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  30. floridatennisdude

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  31. Govnor

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    Seems like overkill for a 10 year old. I'll admit I don't know much about it though. Other than adult pro athletes take them.
     
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  32. ga tennis

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  33. barringer97

    barringer97 Rookie

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    I'm pretty sure my wife would divorce me if I recommended that our daughter take an ice bath...
     
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  34. ga tennis

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    It was my daughters idea. After watching tennisography on M.Oudin and watching her take ice baths she wanted to start. Primal cues are critical to reaching the goal.
     
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  35. floridatennisdude

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    Interesting point in the thread I posted and Charlie's reply...icing in general doesn't penetrate to a joint where the inflammation might be starting from. Icing 15 mins 4x per day is only an hour of a 24 hr day. The other 23 hours the body is acting as it will normally. Thus, icing for pain relief might make sense. Just doesn't make sense as an actual anti-inflammatory mechanism.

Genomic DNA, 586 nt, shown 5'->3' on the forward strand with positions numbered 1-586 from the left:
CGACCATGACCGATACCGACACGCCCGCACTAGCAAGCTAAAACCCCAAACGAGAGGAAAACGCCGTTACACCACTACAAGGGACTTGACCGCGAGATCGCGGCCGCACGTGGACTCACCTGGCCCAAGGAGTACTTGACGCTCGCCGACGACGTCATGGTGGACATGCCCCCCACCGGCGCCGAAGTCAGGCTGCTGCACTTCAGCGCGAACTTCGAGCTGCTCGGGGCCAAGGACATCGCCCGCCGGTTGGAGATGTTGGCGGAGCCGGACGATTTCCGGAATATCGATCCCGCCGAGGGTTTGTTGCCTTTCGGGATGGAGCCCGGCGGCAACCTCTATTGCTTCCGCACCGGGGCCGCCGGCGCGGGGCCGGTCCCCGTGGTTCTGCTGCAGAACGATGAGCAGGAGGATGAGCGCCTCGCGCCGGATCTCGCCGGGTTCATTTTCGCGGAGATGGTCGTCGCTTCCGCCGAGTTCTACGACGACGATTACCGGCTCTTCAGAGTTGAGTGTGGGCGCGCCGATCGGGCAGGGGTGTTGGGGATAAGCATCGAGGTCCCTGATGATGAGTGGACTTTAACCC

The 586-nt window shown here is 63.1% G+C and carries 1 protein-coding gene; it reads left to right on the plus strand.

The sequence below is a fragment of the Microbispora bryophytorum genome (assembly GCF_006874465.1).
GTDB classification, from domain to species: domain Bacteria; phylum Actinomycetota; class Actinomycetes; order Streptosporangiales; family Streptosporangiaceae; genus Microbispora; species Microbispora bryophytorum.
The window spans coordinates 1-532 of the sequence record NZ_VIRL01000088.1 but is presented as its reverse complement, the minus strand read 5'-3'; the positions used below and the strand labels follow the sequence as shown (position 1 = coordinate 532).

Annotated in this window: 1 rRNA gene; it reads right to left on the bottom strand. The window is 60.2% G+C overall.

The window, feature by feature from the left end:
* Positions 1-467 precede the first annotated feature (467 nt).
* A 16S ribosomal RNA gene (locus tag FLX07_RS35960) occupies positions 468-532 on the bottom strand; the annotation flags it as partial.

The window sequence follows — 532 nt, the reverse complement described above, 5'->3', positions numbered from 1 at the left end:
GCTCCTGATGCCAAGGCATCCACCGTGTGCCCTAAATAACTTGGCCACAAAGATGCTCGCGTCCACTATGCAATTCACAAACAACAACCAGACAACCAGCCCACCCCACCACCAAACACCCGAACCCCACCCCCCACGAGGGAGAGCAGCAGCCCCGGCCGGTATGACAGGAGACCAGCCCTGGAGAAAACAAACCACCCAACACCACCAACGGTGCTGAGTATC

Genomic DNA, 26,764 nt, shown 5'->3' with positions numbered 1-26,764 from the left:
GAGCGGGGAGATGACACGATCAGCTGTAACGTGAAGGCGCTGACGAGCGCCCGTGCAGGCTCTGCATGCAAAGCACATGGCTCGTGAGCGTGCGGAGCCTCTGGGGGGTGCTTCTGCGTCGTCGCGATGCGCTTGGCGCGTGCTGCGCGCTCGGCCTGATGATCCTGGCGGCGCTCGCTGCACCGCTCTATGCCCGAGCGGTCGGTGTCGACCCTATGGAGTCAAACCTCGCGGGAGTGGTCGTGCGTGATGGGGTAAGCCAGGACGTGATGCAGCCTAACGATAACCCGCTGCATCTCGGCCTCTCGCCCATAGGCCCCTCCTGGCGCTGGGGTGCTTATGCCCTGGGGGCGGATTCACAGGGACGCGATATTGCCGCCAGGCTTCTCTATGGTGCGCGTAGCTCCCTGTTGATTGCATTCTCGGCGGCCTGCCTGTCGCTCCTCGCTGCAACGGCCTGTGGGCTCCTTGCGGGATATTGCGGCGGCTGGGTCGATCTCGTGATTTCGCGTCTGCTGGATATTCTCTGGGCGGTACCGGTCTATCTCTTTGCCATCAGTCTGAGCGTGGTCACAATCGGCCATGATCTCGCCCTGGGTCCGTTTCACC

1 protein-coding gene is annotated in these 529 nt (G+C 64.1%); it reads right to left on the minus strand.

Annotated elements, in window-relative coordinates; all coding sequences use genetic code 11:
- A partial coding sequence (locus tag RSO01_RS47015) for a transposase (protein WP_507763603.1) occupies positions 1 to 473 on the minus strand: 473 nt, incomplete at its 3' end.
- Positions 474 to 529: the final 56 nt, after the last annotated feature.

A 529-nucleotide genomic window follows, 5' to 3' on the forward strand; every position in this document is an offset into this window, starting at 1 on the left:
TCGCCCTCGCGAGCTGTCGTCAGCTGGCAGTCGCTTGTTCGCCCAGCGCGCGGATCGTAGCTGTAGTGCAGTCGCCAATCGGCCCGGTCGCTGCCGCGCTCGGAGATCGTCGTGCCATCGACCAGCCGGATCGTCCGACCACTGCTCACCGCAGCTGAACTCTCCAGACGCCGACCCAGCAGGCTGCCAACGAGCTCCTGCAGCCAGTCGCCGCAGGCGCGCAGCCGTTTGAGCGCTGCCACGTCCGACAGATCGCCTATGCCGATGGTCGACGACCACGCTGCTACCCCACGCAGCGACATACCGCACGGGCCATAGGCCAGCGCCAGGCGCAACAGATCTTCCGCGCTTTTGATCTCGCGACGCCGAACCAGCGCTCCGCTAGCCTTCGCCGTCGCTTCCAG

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  36. BMC9670

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    There is more than one reason for ice/cold. Anti-inflammatory/pain relief is most common on a specific area - a knee, an elbow, etc. Ice baths for recovery are to accelerate the dissipation of lactic acid in the muscles. This helps with soreness/fatigue. Very common with runners/endurance athletes.